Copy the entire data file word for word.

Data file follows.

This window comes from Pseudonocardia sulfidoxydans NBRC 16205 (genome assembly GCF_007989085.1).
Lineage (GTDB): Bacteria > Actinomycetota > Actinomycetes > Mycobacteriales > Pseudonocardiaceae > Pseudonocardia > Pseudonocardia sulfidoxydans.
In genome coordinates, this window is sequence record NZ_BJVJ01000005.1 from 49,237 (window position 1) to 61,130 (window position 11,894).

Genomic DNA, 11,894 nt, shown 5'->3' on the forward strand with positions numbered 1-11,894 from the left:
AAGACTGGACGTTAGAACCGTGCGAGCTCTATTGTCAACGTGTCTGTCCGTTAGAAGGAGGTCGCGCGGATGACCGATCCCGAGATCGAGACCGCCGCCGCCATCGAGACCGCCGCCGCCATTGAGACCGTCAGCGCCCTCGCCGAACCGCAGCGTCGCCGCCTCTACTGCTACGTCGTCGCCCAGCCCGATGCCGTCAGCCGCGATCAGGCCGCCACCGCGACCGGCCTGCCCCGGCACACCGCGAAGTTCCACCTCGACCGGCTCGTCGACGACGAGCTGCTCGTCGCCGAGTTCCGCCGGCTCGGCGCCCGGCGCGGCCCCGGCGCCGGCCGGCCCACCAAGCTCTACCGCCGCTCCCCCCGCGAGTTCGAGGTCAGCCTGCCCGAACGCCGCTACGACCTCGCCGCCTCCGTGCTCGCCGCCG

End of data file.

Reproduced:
This window comes from Pseudonocardia sulfidoxydans NBRC 16205 (genome assembly GCF_007989085.1).
Lineage (GTDB): Bacteria > Actinomycetota > Actinomycetes > Mycobacteriales > Pseudonocardiaceae > Pseudonocardia > Pseudonocardia sulfidoxydans.
In genome coordinates, this window is sequence record NZ_BJVJ01000005.1 from 49,237 (window position 1) to 61,130 (window position 11,894).

Genomic DNA, 11,894 nt, shown 5'->3' on the forward strand with positions numbered 1-11,894 from the left:
AAGACTGGACGTTAGAACCGTGCGAGCTCTATTGTCAACGTGTCTGTCCGTTAGAAGGAGGTCGCGCGGATGACCGATCCCGAGATCGAGACCGCCGCCGCCATCGAGACCGCCGCCGCCATTGAGACCGTCAGCGCCCTCGCCGAACCGCAGCGTCGCCGCCTCTACTGCTACGTCGTCGCCCAGCCCGATGCCGTCAGCCGCGATCAGGCCGCCACCGCGACCGGCCTGCCCCGGCACACCGCGAAGTTCCACCTCGACCGGCTCGTCGACGACGAGCTGCTCGTCGCCGAGTTCCGCCGGCTCGGCGCCCGGCGCGGCCCCGGCGCCGGCCGGCCCACCAAGCTCTACCGCCGCTCCCCCCGCGAGTTCGAGGTCAGCCTGCCCGAACGCCGCTACGACCTCGCCGCCTCCGTGCTCGCCGCCG